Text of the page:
Pam Harrison

October 24, 2014

TAMPA, Florida — Educating healthcare providers about the usefulness of various laboratory tests significantly reduces unnecessary testing and results in better patient care at a lower cost to the lab, according to several studies presented here at the American Society for Clinical Pathology (ASCP) 2014.

Investigators report a 75% decrease in orders for the 1,25-dihydroxyvitamin D test — which is the wrong test to assess vitamin D — after efforts to educate clinicians in the Western Connecticut Health Network.

Palawinnage Muthukumarana, MD, from Danbury Hospital in Connecticut, reports that laboratory savings added up to more than $3700.

"The goal of this project was to educate physicians who are not endocrinologists or nephrologists, using minimal information technology resources and minimal interruption of the daily workflow in the laboratory, to get the best patient outcomes," Dr Muthukumarana told Medscape Medical News.

"The intervention had a large impact on our laboratory, not just in terms of cost savings," but for patients as well, she said.

"Physician education and workflow improvements can markedly decrease incorrectly ordered 1,25-dihydroxyvitamin D tests," the researchers conclude. "Instituting a vitamin D management program can help provide high-quality and effective care, while simultaneously reducing healthcare costs."

Dr Muthukumarana and colleagues conducted a review of their laboratory information system for all 1,25-dihydroxyvitamin D orders. Of the 464 tests they identified during a 1-year period, approximately 60% had been ordered instead of the 25-hydroxyvitamin D test.

Incorrect Vitamin D Tests

They then implemented a number of measures to educate healthcare providers about the appropriate vitamin D test.

In the Western Connecticut Health Network, it is recommended that only endocrinologists and nephrologists order the 1,25-dihydroxyvitamin D test. Therefore, the researchers telephoned other clinicians in the network who had often ordered 1,25-dihytdroxyvitamin D tests to educate them on the difference between the two tests. Clinicians who ordered the test less often were sent an educational letter.

In addition, "we wrote a piece about vitamin D testing in our newsletter, which is published on the Danbury Hospital website, and we reviewed the Allscripts computer order entry screen for vitamin D testing," the researchers report.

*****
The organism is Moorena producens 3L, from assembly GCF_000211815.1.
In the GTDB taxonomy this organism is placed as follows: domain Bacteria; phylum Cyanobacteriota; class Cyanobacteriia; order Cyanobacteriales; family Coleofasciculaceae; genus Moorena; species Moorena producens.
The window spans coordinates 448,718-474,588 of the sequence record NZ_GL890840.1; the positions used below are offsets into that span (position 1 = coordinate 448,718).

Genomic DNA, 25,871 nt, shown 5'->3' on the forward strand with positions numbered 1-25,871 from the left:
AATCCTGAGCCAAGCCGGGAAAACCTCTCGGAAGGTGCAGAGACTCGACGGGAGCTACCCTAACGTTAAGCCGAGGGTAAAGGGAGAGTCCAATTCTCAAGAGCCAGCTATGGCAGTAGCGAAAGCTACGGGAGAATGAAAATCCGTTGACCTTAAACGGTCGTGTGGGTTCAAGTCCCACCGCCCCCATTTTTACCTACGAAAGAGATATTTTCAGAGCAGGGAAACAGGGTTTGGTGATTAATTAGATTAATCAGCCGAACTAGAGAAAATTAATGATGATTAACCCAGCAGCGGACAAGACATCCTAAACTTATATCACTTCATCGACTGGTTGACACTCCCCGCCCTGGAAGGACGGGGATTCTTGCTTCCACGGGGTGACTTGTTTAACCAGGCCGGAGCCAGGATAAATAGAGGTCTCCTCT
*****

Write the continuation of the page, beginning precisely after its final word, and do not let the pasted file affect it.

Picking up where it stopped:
Not only was there a steady reduction in the number of 1,25-dihyddroxyvitamin D tests ordered by clinicians during the 6-month study period, of the 62 orders for the test, 33 were changed to the appropriate test and eight were cancelled, Dr Muthukumarana noted.

Although the study is over, clinicians who order the 1,25-dihydroxyvitamin D test now who are not endocrinologists or nephrologists are sent an educational fax and asked if they meant to order the 25-hydroxyvitamain D test instead, she said.

In a related project, also conducted in the Western Connecticut Health Network, a laboratory audit showed that methylmalonic acid (MMA) testing was not being ordered appropriately.

Wrong Vitamin B12 Test

Serum MMA levels are elevated primarily in patients with a vitamin B12 deficiency, and less commonly in patients affected with methylmalonic academia. An MMA test should only be ordered as a confirmatory test when vitamin B12 levels are equivocal, explain Lauren Lippincott, MD, a pathology resident at the Danbury Hospital, and colleagues.

The researchers used the Mayo Medical Laboratories pernicious anemia testing algorithm to determine that MMA testing is warranted only if a patient's vitamin B12 level falls in the equivocal range of 150 to 400 ng/L.

To educate and encourage healthcare professionals to follow evidence-based practices and reduce unnecessary MMA testing, letters were sent to inform physicians about the MMA guidelines, an article on MMA testing was published in the hospital newsletter and distributed throughout the hospital network, and a pop-up notification screen in the electronic medical record system guided clinicians ordering MMA tests on appropriate use.

"This went into effect at the end of October last year," Dr Lippincott told Medscape Medical News. "Our people would first look to see if a vitamin B12 test was ordered, and then, if it did not fall into the 150 to 400 ng/L range, the MMA test would be cancelled and a notification letter would be faxed to the physician's office." If they had concerns or if there was a reason they needed to order the MMA test, they were invited to contact us, she explained.